MR. SCHMIDT readily concedes that cloud computing won’t happen overnight. Big companies change habits slowly, as do older consumers. Clever software is needed — and under development, he says — to overcome other shortcomings like the “airplane issue,” or how users can keep working when they find themselves unable to get online.Right, but more importantly, Google has focused on the collaborative aspects that have moved to the fore in small businesses. We're seeing a lot of knowledge work being carried out by sole proprietorships and contractors who come together in federations, complete a job, and dissolve again. Prime examples include graphic design and web design, and not surprisingly one of the big early successes in this realm was 37Signals' Basecamp. Google's apps, particularly its office apps, are all aimed at supporting this sort of collaboration. Microsoft, on the other hand, is busily protecting its turf on the desktop, and that hampers it from embracing cloud computing and the collaborative features that go with it -- MS does try to build in those features, but they work against the desktop-centric long-term strategy it has embraced. As broadband penetration becomes deeper and broader, the limits of that strategy will show themselves. Google will not necessarily win in the cloud computing market, but it's the pioneer.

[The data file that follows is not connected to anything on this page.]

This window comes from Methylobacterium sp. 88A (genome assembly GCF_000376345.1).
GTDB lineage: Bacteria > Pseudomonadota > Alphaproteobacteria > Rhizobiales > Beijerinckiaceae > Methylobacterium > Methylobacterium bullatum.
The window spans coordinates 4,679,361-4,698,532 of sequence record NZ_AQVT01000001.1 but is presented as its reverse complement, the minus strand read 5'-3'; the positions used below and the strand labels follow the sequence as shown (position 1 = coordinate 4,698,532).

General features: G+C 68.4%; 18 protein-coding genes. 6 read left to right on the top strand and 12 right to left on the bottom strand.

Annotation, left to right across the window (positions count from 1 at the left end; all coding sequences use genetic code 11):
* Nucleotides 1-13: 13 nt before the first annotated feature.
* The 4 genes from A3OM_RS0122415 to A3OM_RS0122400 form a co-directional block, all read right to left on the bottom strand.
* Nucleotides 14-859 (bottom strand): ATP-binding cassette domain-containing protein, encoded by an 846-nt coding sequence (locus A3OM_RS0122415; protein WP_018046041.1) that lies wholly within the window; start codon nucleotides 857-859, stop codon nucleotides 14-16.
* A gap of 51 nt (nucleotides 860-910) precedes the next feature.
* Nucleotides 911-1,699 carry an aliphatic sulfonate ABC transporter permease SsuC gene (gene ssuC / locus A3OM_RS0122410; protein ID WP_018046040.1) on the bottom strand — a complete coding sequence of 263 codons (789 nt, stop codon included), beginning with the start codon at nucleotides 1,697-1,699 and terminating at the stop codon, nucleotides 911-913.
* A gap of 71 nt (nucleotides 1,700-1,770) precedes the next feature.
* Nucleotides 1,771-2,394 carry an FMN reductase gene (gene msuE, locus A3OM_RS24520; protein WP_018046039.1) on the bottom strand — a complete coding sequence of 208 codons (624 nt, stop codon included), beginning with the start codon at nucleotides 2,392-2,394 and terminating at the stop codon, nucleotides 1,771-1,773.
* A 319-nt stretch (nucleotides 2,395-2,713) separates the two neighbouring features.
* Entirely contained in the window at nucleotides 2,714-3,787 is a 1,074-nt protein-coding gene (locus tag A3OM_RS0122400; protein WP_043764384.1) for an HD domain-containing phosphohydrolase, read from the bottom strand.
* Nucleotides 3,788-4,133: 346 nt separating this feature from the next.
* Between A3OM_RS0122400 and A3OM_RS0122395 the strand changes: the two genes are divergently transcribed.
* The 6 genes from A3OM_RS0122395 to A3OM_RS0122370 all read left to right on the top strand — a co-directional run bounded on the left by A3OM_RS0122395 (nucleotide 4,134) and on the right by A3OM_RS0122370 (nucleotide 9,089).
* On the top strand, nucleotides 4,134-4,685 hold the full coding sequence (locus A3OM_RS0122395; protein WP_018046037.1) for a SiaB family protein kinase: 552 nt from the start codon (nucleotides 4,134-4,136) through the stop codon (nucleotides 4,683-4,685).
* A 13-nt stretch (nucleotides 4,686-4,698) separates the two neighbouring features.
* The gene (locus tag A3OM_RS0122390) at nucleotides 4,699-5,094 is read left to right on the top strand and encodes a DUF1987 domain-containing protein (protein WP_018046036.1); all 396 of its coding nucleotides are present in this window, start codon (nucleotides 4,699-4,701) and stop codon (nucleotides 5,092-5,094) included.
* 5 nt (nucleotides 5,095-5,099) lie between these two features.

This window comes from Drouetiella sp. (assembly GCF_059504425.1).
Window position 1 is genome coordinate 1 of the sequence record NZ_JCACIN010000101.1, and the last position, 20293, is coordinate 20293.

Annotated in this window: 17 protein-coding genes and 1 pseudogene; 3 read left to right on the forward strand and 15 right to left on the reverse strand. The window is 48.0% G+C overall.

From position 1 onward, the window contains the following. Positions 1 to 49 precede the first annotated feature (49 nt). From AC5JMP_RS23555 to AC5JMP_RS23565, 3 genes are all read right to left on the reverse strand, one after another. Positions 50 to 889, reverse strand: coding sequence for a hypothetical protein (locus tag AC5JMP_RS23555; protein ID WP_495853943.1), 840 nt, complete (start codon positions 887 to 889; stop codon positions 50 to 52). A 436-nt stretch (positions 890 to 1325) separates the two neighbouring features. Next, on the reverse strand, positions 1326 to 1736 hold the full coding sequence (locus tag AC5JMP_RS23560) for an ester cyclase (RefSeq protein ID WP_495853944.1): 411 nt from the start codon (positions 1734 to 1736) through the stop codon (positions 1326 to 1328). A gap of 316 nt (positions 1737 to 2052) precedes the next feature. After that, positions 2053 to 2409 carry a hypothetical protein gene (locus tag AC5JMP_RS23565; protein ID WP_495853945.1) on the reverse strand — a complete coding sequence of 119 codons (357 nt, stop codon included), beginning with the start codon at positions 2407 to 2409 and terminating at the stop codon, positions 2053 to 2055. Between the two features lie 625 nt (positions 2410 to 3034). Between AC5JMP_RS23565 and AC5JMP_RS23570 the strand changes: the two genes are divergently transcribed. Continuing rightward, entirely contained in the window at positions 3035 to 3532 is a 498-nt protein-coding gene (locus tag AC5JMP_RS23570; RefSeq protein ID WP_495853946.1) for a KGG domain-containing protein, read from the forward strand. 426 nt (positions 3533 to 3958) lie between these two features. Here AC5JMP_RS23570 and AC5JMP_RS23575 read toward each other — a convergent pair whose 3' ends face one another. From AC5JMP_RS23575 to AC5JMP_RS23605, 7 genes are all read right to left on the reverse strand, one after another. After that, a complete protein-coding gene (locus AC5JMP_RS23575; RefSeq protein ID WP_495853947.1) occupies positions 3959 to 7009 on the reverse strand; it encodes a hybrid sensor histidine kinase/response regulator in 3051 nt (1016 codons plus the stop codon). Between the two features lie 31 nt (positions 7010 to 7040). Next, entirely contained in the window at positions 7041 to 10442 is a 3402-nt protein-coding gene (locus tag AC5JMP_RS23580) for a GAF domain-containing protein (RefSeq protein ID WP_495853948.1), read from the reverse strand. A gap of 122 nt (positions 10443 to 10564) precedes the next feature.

Yet small and midsize companies, as well as universities and individuals — in other words, a majority of computer users — could shift toward Web-based cloud computing fairly quickly, Mr. Schmidt contends. Small businesses, he says, could greatly reduce their costs and technology headaches by adopting the Web offerings now available from Google and others.
“It makes no sense to run your own computers if you are a small business starting up,” he says. “You’d be crazy to buy packaged software.”
Google Gets Ready to Rumble With Microsoft - New York Times
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